Shelf Awareness for Readers for Tuesday, November 18, 2014

Avid Reader Press / Simon & Schuster: A Short Walk Through a Wide World by Douglas Westerbeke

From My Shelf

Italian-American Pilgrims

In my novella Cold Comfort, a workaholic photojournalist returns to an Italian-American enclave in Rhode Island to spend Thanksgiving with her only remaining relative, a hip 96-year-old aunt who texts and blogs. Challenged by a blizzard and a blackout, the aunt is intent on serving the family's traditionally Italian, seven-course Thanksgiving feast when a character off-handedly remarks, "Maybe your aunt thinks the pilgrims were Italian?"

With Italians, it's always about the food. But Italian-American culture has brought more to the American table than just culinary prowess. Their immigrant influence has distinctly touched all the arts--especially the literary landscape heralded by Gay Talese, Francine Prose, Mario Puzo and Adriana Trigiani.

Joseph Luzzi launches My Two Italies, his deeply personal Italian-American memoir, with a story about how, as a boy, a beloved aunt arrived at his house one morning and gave him a pet rabbit that, hours later, wound up served on the family dinner table. This is just the beginning of Luzzi's historical examination of the contradictions imbued in Italian culture both in the U.S. and abroad.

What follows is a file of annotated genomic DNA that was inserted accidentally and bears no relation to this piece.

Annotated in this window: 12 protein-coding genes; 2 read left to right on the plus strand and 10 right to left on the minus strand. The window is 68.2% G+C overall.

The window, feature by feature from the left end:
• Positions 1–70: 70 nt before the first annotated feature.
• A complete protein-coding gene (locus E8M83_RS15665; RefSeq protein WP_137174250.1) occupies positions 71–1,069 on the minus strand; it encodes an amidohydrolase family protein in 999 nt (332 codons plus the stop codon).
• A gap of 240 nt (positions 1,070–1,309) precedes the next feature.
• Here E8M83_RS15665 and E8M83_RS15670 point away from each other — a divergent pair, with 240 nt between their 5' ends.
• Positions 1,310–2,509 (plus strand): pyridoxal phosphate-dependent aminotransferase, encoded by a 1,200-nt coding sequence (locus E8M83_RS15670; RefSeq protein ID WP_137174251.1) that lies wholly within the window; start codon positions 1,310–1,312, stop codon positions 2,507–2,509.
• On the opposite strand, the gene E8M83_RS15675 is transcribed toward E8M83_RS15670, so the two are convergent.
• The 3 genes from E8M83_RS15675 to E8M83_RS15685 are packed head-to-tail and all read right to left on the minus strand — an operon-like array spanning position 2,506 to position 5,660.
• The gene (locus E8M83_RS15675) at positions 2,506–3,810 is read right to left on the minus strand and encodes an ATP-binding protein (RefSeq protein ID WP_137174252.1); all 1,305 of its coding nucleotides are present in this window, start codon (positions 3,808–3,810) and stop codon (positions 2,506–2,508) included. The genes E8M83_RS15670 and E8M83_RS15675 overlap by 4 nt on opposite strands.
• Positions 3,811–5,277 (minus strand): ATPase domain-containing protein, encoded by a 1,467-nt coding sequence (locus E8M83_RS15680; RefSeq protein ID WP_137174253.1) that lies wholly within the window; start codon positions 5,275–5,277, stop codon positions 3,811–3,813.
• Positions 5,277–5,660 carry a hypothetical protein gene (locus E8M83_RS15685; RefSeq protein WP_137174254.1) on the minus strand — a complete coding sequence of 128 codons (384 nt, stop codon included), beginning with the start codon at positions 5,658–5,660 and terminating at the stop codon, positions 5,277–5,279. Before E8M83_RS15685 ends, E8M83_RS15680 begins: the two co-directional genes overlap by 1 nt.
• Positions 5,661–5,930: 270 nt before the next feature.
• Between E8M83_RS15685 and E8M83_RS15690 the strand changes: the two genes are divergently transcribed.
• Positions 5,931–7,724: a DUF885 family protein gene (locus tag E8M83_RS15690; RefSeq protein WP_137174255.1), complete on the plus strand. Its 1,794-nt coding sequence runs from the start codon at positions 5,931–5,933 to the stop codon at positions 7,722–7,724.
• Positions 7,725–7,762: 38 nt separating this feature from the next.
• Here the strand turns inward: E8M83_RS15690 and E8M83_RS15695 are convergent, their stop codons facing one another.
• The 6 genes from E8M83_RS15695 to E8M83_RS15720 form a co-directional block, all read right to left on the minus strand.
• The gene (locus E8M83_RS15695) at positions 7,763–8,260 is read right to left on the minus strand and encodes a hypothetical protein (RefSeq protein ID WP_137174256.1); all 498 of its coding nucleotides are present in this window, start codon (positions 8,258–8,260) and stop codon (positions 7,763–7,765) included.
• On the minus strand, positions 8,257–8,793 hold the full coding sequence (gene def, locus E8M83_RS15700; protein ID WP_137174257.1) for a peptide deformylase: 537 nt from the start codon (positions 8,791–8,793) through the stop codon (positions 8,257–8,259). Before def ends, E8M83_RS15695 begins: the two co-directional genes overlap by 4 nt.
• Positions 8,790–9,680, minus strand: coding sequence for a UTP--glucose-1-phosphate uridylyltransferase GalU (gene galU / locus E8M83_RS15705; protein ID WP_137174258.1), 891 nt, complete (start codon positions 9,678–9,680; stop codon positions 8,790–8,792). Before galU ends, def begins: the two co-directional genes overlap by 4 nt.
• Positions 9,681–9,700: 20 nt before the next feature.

In All This Talk of Love, novelist Christopher Castellani lovingly explores the hopes, wishes and dreams of the Grasso family, Italian-American immigrants and their offspring, who, in this last book in a sweeping trilogy, must cope with their roots, the price of sacrifice and loss, myths and memories.

Italian-American writer Ann Hood chronicles a strongly feminine point-of-view in her novel An Italian Wife, a multi-generational saga centered on Josephine Rimaldi, a young woman who journeys from Italy for an arranged marriage and how the trajectory of her life is sensuously infused by family, faith and love.